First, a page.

Pow! Biff! Zonk! Ghanaian politicians who disagree about the imposition of a controversial 1.75 percent tax on mobile money transactions debated the proposal with their fists in the country’s parliament on Monday.
The fight erupted after Deputy Speaker Joseph Osei-Owusu seemingly attempted to leave his seat to vote in favor of the new tax after using his position as chair of the parliamentary sitting to decide an immediate vote was required. Osei-Owusu belongs to the ruling New Patriotic Party (NPP) which proposed the mobile money tax but the NPP has only one more Member of Parliament than the opposition National Democratic Congress (NDC), who are steadfastly against the tax. Members of the NDC rushed forward when Osei-Owusu stood up, objecting that procedural rules forbid the chair of a parliamentary session from participating in a vote, though one member of the NPP has since claimed Osei-Owusu was only getting up to go to the toilet.
Whatever the reasons for Osei-Owusu’s actions, the commotion ensured the parliamentary sitting was adjourned without voting on the introduction of the new mobile money tax. One of the senior whips of the NPP has since stated there will be another vote when the Speaker of the Parliament returns from illness and is able to preside over parliamentary sessions again. This means it is now expected the NPP will use their one-vote advantage to enact the tax during January.
Widespread news coverage confirms that many Ghanaians oppose the new mobile money tax for obvious reasons. All of Ghana’s mobile money agents have committed to closing their shops today as part of ongoing protests about the regressive impact the tax will have on their businesses and on ordinary Ghanaians.
Violence is never the solution, but my sympathies lie with the opponents to this insidious tax. Flat taxes like these always hurt the poorest most. Rich people have other ways they can move their money whilst incurring lower costs as a proportion of transaction value. Ghana’s government say they are protecting the poorest by only levying the tax on mobile money users who spend over GHS100 (USD16) in a single day, but this amount is equivalent to the cost of a meal for two in McDonald’s and is less than would be spent by Ghanaians purchasing groceries for the week ahead.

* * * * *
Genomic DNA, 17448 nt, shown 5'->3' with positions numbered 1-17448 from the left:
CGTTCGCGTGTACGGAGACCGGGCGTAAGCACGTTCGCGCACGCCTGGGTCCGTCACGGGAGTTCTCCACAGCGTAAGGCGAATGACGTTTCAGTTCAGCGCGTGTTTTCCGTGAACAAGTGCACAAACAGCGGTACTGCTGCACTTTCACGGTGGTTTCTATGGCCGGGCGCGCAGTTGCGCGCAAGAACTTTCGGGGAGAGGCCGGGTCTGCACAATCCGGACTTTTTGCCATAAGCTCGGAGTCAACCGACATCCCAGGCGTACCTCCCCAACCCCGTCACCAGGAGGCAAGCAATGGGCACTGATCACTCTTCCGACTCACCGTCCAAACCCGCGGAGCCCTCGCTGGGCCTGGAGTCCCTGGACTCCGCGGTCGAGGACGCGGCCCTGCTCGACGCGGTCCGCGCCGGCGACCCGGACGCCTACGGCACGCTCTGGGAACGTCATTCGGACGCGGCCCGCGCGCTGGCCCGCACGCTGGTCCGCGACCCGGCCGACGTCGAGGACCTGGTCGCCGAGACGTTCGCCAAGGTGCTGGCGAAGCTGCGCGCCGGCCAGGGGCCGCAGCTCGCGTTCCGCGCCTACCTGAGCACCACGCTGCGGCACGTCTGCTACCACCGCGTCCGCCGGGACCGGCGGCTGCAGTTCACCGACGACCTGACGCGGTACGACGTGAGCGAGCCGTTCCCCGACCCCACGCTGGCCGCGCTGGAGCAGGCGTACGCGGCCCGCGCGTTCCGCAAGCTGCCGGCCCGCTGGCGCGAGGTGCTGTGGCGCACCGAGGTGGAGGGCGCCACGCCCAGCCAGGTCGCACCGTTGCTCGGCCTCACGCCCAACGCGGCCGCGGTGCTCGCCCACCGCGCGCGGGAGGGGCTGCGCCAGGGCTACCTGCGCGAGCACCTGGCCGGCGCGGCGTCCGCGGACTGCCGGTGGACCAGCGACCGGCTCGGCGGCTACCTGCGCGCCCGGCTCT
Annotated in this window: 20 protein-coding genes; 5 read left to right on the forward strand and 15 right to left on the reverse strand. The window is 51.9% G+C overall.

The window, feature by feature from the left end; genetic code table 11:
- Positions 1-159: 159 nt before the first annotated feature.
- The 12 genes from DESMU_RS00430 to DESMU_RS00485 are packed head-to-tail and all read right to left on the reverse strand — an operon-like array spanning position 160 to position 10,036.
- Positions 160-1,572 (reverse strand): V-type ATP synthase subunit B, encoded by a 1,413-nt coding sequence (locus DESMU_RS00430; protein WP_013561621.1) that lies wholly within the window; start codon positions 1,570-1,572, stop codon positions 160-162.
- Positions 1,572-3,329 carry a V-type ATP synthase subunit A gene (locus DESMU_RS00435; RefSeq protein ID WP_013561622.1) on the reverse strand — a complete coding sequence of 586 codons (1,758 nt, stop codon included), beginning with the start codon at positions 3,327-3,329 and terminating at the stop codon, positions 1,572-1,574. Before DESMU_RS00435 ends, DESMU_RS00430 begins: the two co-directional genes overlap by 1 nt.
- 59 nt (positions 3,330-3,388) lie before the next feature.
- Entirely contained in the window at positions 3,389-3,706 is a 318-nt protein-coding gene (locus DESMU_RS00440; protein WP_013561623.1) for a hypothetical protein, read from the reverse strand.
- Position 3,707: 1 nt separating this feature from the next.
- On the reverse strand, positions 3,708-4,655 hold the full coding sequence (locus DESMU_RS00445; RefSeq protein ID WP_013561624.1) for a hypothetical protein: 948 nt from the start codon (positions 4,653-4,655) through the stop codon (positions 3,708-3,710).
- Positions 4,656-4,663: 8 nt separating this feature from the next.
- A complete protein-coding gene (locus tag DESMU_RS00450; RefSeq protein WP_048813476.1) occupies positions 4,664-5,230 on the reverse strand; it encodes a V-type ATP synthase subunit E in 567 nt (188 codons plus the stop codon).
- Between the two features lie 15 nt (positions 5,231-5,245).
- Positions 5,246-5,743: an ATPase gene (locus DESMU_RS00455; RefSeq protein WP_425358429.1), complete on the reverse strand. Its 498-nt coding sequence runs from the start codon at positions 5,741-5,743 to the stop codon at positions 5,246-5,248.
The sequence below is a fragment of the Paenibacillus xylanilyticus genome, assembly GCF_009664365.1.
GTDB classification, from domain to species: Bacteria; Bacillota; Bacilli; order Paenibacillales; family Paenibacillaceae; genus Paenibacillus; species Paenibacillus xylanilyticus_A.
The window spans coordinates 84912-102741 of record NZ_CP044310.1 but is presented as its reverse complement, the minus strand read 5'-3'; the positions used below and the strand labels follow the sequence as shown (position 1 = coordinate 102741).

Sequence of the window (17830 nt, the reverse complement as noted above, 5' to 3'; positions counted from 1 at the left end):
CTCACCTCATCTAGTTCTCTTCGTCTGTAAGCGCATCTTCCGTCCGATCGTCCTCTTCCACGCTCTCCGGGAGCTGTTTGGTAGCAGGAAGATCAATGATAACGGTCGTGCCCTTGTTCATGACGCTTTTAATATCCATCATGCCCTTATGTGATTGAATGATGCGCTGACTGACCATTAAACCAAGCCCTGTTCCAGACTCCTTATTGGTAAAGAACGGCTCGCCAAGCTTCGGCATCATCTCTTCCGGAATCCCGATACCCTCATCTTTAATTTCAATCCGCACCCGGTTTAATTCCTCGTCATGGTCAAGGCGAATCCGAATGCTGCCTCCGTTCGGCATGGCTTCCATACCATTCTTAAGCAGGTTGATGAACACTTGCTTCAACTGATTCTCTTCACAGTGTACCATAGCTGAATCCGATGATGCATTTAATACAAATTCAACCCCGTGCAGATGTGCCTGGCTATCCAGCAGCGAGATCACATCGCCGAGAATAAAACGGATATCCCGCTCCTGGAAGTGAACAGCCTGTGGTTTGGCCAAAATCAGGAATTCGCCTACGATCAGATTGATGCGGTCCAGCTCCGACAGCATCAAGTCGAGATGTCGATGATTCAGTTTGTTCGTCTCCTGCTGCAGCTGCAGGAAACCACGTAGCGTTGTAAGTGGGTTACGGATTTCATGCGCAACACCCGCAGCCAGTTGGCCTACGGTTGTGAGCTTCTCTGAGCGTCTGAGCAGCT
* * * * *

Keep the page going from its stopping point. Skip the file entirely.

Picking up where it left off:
The great benefit of mobile money is that it massively increases financial inclusion, giving many people the freedom to participate in the economy in ways they were denied before, either because they were unable to obtain traditional bank accounts, or because they were forced to pay inordinately expensive fees. Mobile money is extremely cheap and accessible but nothing is gained by maintaining very low fees for processing mobile money transactions if that fee is dwarfed by the amount the government levies as tax.
I am deeply suspicious about the motives of the ruling NPP in trying to force through a tax that is clearly unpopular with many ordinary Ghanaians. Ghana’s government already has an eye-wateringly expensive contract with Global Voice Group (GVG) to assure tax revenues collected from telcos by monitoring calls and mobile money usage, but it was revealed that another GHS241mn (USD40mn) was budgeted to pay an unknown third party to assure the completeness of taxes collected through the new mobile money levy. The NPP says the tax will raise GHS6.9bn (USD1.1bn) during 2022, which means they expect to spend 3.5 percent of the money raised just on checking that they collected it all. This makes the new mobile money levy extraordinarily inefficient for a tax that is completely digital and which applies a simple flat rate to transactions that are already being monitored for tax purposes.
GVG has been embroiled in numerous scandals around Africa, often revolving around the peculiar way they keep obtaining government contracts without facing any competition. Another GVG scandal involved sending government employees for training on GVG systems in Spain after promising the Ghanaian government that GVG would do all of its work within Ghana. It is odd that Ghana’s government has been so willing to repeat the lie that they are dealing with a Ghanaian business; GVG was founded by the former Primeminister of Haiti and its complicated ownership structure appears to culminate in a notorious Caribbean tax haven. Recently GVG announced the launch of a new service designed to generate revenue by levying taxes on mobile money. Is it just a coincidence that GVG announced the new mobile money taxation service it would provide to governments a short while before one of their government customers decided it must force through a controversial new tax on mobile money? I will let you decide for yourself.